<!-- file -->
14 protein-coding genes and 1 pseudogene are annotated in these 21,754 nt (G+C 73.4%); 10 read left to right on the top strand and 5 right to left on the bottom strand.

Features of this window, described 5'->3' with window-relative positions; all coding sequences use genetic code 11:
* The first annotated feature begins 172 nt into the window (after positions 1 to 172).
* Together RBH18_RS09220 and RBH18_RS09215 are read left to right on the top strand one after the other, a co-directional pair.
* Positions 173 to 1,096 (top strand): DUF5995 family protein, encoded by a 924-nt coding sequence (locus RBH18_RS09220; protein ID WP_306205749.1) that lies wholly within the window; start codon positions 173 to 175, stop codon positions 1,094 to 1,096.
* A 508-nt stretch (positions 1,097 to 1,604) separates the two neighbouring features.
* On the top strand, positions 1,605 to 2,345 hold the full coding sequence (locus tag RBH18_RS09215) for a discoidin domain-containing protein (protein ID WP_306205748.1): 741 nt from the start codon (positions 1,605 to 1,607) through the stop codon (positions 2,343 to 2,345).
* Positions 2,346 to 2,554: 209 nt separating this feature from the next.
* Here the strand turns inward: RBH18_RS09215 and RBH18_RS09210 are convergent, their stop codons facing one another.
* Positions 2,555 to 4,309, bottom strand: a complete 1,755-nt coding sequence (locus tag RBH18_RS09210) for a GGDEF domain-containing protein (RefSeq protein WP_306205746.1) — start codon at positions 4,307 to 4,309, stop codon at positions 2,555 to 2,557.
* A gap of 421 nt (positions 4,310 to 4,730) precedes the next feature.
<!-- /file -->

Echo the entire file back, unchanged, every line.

14 protein-coding genes and 1 pseudogene are annotated in these 21,754 nt (G+C 73.4%); 10 read left to right on the top strand and 5 right to left on the bottom strand.

Features of this window, described 5'->3' with window-relative positions; all coding sequences use genetic code 11:
* The first annotated feature begins 172 nt into the window (after positions 1 to 172).
* Together RBH18_RS09220 and RBH18_RS09215 are read left to right on the top strand one after the other, a co-directional pair.
* Positions 173 to 1,096 (top strand): DUF5995 family protein, encoded by a 924-nt coding sequence (locus RBH18_RS09220; protein ID WP_306205749.1) that lies wholly within the window; start codon positions 173 to 175, stop codon positions 1,094 to 1,096.
* A 508-nt stretch (positions 1,097 to 1,604) separates the two neighbouring features.
* On the top strand, positions 1,605 to 2,345 hold the full coding sequence (locus tag RBH18_RS09215) for a discoidin domain-containing protein (protein ID WP_306205748.1): 741 nt from the start codon (positions 1,605 to 1,607) through the stop codon (positions 2,343 to 2,345).
* Positions 2,346 to 2,554: 209 nt separating this feature from the next.
* Here the strand turns inward: RBH18_RS09215 and RBH18_RS09210 are convergent, their stop codons facing one another.
* Positions 2,555 to 4,309, bottom strand: a complete 1,755-nt coding sequence (locus tag RBH18_RS09210) for a GGDEF domain-containing protein (RefSeq protein WP_306205746.1) — start codon at positions 4,307 to 4,309, stop codon at positions 2,555 to 2,557.
* A gap of 421 nt (positions 4,310 to 4,730) precedes the next feature.